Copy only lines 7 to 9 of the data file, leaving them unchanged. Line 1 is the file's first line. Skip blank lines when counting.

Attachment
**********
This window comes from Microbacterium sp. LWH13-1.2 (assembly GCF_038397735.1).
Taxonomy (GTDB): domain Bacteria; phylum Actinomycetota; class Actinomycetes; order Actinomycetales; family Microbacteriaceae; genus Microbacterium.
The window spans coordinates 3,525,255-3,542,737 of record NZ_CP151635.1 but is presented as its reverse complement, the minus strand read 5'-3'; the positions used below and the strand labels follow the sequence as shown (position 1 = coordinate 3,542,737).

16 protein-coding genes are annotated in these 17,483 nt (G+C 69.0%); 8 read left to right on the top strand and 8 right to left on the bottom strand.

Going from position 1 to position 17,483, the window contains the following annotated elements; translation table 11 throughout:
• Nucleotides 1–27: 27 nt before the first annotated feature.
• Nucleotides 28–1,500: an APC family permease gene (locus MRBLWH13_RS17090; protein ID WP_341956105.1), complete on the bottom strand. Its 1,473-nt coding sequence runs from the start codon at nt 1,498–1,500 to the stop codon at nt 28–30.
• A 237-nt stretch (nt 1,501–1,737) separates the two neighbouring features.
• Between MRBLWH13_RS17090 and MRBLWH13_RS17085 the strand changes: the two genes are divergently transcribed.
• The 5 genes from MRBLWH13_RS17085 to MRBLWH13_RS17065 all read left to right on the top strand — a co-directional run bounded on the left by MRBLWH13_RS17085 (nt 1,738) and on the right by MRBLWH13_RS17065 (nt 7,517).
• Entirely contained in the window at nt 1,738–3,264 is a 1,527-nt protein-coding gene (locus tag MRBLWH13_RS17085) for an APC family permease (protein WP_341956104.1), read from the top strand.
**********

• Nucleotides 28–1,500: an APC family permease gene (locus MRBLWH13_RS17090; protein ID WP_341956105.1), complete on the bottom strand. Its 1,473-nt coding sequence runs from the start codon at nt 1,498–1,500 to the stop codon at nt 28–30.
• A 237-nt stretch (nt 1,501–1,737) separates the two neighbouring features.
• Between MRBLWH13_RS17090 and MRBLWH13_RS17085 the strand changes: the two genes are divergently transcribed.